Librarian Sues Equifax Over 2017 Data Breach, Wins $600

In the days following revelations last September that big-three consumer credit bureau Equifax had been hacked and relieved of personal data on nearly 150 million people, many Americans no doubt felt resigned and powerless to control their information. But not Jessamyn West. The 49-year-old librarian from a tiny town in Vermont took Equifax to court. And now she’s celebrating a small but symbolic victory after a small claims court awarded her $600 in damages stemming from the 2017 breach.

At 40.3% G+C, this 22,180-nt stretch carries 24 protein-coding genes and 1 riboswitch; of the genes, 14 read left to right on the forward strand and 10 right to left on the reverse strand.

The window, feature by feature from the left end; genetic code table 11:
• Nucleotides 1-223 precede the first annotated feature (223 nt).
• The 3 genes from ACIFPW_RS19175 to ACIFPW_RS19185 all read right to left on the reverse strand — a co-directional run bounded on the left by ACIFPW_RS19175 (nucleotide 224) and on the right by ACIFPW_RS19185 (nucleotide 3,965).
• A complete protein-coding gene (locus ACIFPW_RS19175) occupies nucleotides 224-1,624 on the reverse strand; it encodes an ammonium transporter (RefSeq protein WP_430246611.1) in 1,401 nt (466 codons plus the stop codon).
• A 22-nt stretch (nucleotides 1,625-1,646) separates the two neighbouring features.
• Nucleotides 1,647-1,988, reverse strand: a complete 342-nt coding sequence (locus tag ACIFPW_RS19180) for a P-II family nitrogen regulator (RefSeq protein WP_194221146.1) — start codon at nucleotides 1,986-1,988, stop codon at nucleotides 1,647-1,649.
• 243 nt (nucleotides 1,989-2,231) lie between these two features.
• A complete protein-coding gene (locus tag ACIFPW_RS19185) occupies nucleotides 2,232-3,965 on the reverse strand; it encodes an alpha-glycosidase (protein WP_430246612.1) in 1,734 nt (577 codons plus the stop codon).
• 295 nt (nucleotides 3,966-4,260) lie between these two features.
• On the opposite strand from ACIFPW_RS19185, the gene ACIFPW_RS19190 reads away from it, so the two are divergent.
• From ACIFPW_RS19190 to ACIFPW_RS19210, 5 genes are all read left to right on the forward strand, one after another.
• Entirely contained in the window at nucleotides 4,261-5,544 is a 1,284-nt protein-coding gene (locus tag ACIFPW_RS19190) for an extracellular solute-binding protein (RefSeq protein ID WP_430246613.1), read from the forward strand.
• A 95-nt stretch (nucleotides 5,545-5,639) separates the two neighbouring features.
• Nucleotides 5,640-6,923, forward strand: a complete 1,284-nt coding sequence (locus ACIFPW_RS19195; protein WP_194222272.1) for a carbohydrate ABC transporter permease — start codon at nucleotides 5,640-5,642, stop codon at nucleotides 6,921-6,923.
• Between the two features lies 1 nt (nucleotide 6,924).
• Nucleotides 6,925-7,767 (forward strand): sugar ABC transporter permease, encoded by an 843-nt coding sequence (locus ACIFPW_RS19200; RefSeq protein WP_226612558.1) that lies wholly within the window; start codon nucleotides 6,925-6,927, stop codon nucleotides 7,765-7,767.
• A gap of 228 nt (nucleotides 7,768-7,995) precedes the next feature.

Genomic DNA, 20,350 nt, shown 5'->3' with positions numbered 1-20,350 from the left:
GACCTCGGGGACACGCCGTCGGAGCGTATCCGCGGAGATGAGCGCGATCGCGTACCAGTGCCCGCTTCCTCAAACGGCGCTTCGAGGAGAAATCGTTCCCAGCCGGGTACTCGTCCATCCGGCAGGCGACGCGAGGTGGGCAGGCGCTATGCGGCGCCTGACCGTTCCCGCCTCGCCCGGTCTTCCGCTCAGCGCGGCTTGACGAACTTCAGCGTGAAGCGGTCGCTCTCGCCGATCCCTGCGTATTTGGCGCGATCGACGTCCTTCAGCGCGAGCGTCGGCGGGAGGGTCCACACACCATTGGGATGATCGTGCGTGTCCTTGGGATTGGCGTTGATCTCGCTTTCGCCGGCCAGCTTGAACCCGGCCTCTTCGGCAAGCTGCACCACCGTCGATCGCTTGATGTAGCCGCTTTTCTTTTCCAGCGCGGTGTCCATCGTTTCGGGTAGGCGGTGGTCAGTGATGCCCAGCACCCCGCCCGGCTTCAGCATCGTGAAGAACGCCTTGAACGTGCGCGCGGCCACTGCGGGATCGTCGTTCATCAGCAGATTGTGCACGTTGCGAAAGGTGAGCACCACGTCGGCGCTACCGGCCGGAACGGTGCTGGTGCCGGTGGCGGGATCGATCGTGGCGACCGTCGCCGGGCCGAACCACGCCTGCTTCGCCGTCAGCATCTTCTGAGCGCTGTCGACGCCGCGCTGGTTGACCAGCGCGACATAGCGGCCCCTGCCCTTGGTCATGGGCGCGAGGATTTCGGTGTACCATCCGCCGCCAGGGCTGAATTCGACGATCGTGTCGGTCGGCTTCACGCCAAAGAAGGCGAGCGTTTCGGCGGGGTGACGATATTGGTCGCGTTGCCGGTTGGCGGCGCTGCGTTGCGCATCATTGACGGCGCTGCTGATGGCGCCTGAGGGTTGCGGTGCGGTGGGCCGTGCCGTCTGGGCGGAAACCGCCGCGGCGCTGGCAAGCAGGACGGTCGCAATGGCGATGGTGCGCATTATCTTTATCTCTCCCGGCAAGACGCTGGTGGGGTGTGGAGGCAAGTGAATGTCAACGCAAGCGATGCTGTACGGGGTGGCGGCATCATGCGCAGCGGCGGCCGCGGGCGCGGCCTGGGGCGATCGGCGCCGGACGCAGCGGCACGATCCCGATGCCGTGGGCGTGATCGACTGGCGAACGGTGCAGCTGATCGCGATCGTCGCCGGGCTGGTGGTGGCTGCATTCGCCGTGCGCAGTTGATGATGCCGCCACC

Researcher hacks smart fingerprint padlock in mere seconds

The Tapplock one “smart” padlock, which received many rave reviews by tech-focused news sites and YouTubers, can be forced to open in under two seconds with a smartphone. Tapplock one is a padlock that can be opened by placing your finger on the fingerprint sensor, via Bluetooth through a phone app, or by pressing the power button in a specific pattern. Tierney discovered that the communication between the lock and the app is unencrypted, and that he app would send the same string of data over Bluetooth Low Energy (BLE) to the lock every time it connected to it, which means it’s vulnerable to replay attacks.